Bang Si-hyuk is known among fans as the mastermind behind K-pop superstars BTS, but he is a veteran of the Korean music industry who has worked as a producer, executive, and entrepreneur. His accomplishments are continuing to grow at a global scale as CEO of Big Hit Entertainment: The company is expanding its reach into eCommerce, gaming, and tech to create a cohesive eco-system for their consumers — and just this morning announced that its label, Source Music, is holding a global audition to launch of a new girl group.
Q : How do you see yourself as a company leader? What is your management philosophy?
A : I don’t see myself as a great businessman, but more as a good leader. There are certain qualities that a manager should have, whether it’s a drive, or maybe aggression, but I am fundamentally an artist, and I am not too results- or performance-oriented. “Why are we doing this?” and “What are we doing?” are questions I ask, and I think this is reflected in our mission statement, “Music and artist for healing.”
Q : How are you managing the growth of your company, with the acquisitions being made in music, gaming, and tech?
A : With the remarkable success of BTS, we’ve built up knowledge and fine-tuned processes that are used to become experts in this realm. I can say with confidence that we have some of the biggest stars in the Korean IT industry. For big games, of course, it’s necessary to work with large developers like NetMarble, but for games of a smaller scale, we want to be the creators so we can build them into our ecosystem.
Q : In the Corporate Briefing, you also emphasized the importance of brand IP and storytelling. What made you want to double down on that?
A : Storytelling is a bit complex in K-pop — or perhaps I should say with BTS in particular. We didn’t necessarily start with a grand plan, but we wanted to convey a message to the audience through BTS, and this was the best way to do so. We also received a more passionate response than we had anticipated. There are some people within the BTS fandom who dislike the storytelling and expansion of our universe. However, many people also enjoy the narrative and we can’t let go of this opportunity to expand the business. Personally, I love storytelling and following expanding narratives into a universe. Fans might think the universe is just for my sake since I enjoy them, but I would not be that foolish. (Laughs) We see the overall potential as a business in storytelling, so it is not just my hobby.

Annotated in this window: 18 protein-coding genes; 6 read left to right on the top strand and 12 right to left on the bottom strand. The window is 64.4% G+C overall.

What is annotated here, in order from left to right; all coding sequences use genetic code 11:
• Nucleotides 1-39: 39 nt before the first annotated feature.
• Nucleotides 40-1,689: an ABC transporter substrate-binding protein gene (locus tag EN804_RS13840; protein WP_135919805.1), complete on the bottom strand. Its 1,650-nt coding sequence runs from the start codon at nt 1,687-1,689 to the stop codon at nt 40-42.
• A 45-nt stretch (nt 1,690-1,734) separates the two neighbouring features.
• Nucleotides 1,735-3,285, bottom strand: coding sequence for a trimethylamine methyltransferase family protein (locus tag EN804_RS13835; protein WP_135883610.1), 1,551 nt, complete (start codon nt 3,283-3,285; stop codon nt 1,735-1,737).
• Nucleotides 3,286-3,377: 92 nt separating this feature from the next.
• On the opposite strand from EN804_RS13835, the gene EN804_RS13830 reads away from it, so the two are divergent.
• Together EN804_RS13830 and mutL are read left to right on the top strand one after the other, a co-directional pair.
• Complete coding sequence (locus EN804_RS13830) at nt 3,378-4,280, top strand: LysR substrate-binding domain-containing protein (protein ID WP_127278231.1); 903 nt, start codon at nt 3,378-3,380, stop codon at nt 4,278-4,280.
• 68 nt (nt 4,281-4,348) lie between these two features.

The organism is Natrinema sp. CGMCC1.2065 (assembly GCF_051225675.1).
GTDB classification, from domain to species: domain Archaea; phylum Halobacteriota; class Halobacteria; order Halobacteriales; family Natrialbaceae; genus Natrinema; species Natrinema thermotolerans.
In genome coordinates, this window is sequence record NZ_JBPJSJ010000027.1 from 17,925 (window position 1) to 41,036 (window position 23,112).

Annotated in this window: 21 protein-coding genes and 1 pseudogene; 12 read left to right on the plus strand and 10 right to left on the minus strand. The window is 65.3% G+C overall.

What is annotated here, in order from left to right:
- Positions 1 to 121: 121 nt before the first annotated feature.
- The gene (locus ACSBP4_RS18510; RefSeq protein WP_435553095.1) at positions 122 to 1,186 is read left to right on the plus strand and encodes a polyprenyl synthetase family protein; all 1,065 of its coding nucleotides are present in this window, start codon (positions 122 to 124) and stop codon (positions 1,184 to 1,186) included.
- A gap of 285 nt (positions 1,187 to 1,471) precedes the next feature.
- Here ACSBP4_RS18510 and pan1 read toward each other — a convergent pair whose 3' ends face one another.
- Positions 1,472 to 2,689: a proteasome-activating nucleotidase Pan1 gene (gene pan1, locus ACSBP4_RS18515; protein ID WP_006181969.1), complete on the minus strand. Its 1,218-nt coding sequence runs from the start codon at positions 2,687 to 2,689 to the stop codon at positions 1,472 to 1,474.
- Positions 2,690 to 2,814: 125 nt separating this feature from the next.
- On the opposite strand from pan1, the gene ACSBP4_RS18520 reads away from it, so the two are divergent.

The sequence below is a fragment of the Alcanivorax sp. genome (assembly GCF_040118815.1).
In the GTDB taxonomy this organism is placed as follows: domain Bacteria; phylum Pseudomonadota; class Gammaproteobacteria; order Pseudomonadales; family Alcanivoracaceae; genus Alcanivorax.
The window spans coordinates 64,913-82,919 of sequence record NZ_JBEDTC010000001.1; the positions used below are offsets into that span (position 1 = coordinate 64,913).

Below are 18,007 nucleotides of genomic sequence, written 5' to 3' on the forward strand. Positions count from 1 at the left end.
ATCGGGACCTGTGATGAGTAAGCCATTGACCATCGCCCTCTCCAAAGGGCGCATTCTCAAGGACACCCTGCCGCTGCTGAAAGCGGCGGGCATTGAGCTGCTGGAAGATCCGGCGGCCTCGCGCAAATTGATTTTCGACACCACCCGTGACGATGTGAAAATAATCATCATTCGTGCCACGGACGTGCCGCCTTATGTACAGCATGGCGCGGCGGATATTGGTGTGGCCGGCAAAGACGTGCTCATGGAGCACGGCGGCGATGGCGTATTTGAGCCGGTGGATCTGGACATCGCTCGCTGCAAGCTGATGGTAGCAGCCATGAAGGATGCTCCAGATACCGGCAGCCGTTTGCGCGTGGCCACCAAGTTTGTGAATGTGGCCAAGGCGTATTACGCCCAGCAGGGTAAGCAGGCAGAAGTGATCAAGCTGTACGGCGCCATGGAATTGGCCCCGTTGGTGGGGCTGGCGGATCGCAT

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Q : How do you stay up to date with pop culture and cater to fans who are mostly younger and female?
A : The K-pop fandom is very vocal. They will make their opinions heard, even if you don’t put in much effort to gauge what they want. We wouldn’t be doing our jobs if we didn’t take the time to listen.
Q : Most countries have their own music industries. Why does K-pop have such a wide appeal?
A : One of the key elements of K-pop is the idea of “total production.” There is a perception that a musician just needs to have good music, but in K-pop, in addition to the music, artists need to have attractive characteristics, appearance or not, and great performances, which are all visual components that come together to create a universal appeal.
Q : BTS had some struggles in their earlier years. Was there a moment when you felt sure that they were going to succeed?
A : I think there were two “Wow” moments. “Run,” which was released in 2015, was positively received and I definitely noticed. We felt the need to test that reception and created “Fire” — and with the release of “Fire,” BTS received global attention. Thinking back on it, I may have been too confident, but I told the members that I think they may have a shot at doing a global arena tour, and that I hoped they could become a group that was bigger than One Direction in their prime.
The second moment was when we were preparing their 2017 tour. We prepared for around 18 months, which is longer than the K-pop standard. We were very lucky because the shows in South America had explosive success and even the local news was covering BTS’ airport arrivals. With that start, when BTS landed on the East Coast, people were curious about them, and by the time they reached the West Coast, even Hollywood stars were saying they needed to get BTS tickets.